2.5 Model Inputs
Environmental decay rates, best fit dose-response models, and dose response parameters for different pathogens are listed in Tables 1 and 2, while other parameters such as the dimensions of the room, the operational parameters of the HVAC system, the deposition velocities of released pathogens, etc. are included in Information S2, table 2). Since the particle size of a pathogen affects its deposition velocity, resuspension rate, filter removal, and even dose-response coefficient , this study considers four different aerodynamic diameters: 1 µM, 3 µM, 5 µM, and 10 µM.
Figure 2 presents the inhalation, ingestion and overall risks associated with the aerosol release (i.e., the retrospective scenario) of 1 micron Category A pathogens. The overall risk and inhalation risk match so closely as to be indistinguishable in the graph, indicating that risk from inhalation is the main component of overall risk. Particle deposition drives the time required for this risk to reach steady state. Hence, the time to reach this asymptote is the same for different pathogens of the same size.
(Release quantity is 1000 unclumped pathogens. For B. anthracis, the ingestion risk is replaced by cutaneous risk since the fractions of inhalational anthrax and cutaneous anthrax were the same in the 2001 anthrax letters attacks ).
Figure 3 presents different types of risks associated with the presence of 1 micron Category A pathogens on surfaces (i.e., the prospective scenario). In this case total risk and ingestion risk match so closely as to be indistinguishable, indicating that risk from ingestion (dermal contact for B. anthracis) is the main component of overall risk. In Figure 3, the time scale over which each pathogen's overall risk reaches its asymptote varies over 4 orders of magnitude, which can be explained by the huge variability among pathogen attenuation rates.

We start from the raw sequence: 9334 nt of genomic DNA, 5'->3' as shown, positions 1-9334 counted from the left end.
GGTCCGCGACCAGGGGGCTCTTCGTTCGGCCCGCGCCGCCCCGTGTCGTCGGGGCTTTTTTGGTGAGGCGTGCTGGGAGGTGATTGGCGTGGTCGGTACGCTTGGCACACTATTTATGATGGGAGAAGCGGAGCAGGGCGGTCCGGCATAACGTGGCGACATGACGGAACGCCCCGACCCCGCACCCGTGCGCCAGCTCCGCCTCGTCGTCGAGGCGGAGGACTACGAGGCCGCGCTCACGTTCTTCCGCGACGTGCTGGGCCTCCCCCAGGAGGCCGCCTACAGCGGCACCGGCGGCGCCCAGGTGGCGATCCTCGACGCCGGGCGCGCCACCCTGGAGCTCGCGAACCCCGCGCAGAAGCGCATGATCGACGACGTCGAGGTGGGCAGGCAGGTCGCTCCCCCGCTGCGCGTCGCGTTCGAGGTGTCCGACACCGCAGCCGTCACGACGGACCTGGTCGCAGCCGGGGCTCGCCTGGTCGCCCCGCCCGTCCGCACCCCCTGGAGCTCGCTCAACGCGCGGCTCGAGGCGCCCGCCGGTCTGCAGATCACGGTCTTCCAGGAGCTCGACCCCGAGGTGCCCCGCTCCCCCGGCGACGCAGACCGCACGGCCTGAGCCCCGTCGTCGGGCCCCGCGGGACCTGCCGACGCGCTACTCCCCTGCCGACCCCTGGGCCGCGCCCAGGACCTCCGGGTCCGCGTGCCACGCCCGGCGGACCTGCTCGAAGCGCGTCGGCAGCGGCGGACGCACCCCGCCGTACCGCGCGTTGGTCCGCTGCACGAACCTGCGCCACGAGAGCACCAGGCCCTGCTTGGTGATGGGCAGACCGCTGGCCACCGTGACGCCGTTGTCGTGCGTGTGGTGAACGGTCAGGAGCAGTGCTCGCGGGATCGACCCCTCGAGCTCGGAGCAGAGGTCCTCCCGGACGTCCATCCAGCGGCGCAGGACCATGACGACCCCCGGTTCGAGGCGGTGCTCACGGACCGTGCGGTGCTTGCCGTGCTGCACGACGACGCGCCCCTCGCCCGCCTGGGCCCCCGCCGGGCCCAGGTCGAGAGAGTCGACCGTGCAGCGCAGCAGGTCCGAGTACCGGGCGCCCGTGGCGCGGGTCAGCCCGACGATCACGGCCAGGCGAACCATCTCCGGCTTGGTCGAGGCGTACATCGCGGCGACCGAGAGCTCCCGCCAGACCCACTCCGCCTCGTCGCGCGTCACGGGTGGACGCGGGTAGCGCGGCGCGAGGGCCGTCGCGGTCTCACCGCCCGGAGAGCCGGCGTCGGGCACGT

(Release quantity is 1000 unclumped pathogens. For B. anthracis, the ingestion risk is replaced by cutaneous risk since the fractions of inhalational anthrax and cutaneous anthrax were the same in the 2001 anthrax letters attacks ).
To summarize which exposure routes dominate under which conditions, Figure 4 presents the ratio of accumulated inhalation and ingestion exposure. If pathogens are aerosolized (retrospective scenario), the dominant exposure route is inhalation (see also Figure 2), because inhalation is more significant for small particle sizes, which remain in the air longer before settling. If pathogens are initially present on a surface (prospective scenario), the dominant exposure route is ingestion (see also Figure 3), and this trend is most significant for small particle sizes as they are least prone to resuspension.
3.1 Linking pathogen concentrations to risk
Another application of the model is to link measured pathogen concentrations on the surfaces with health risk. In the case of a persistent pathogen, a surface concentration reflects a fraction of the integral of the air concentration (provided there has been no resuspension from the surface). In contrast, for a pathogen subject to environmental decay, surface concentrations reflect both the integrated air concentrations and surface decay over time. The relationship between surface concentration and accumulated (retrospective) dose changes as pathogen concentrations attenuate on the surface over time. As deposited microbes decay, each surviving microbe becomes indicative of a larger number having been present previously. Figure 5, which depicts the retrospective risk for a concentration of 10 pathogens per m2 on an HVAC filter, illustrates this. If one finds the concentration of Lassa virus particles is 10 pathogens per m2 with a diameter of 1 µm on an HVAC system filter 1 hour after a release, this implies that occupants were subject to a risk of 1.0×10−3 due to the past 1 hour of exposure. The same concentration found 4 hours after the release would imply a risk close to 1.0×10−2, as fewer of the deposited virus remain viable after 4 hours. In reality it may not be realistic to detect pathogens in the environment on anything approaching the time scale of several hours, but this serves as an example of how great a challenge it is to use environmental samples to characterize risks associated with a pathogen that attenuates in the environment. In contrast risks associated a given concentration of B. anthracis (a persistent microbe) are relatively constant over time.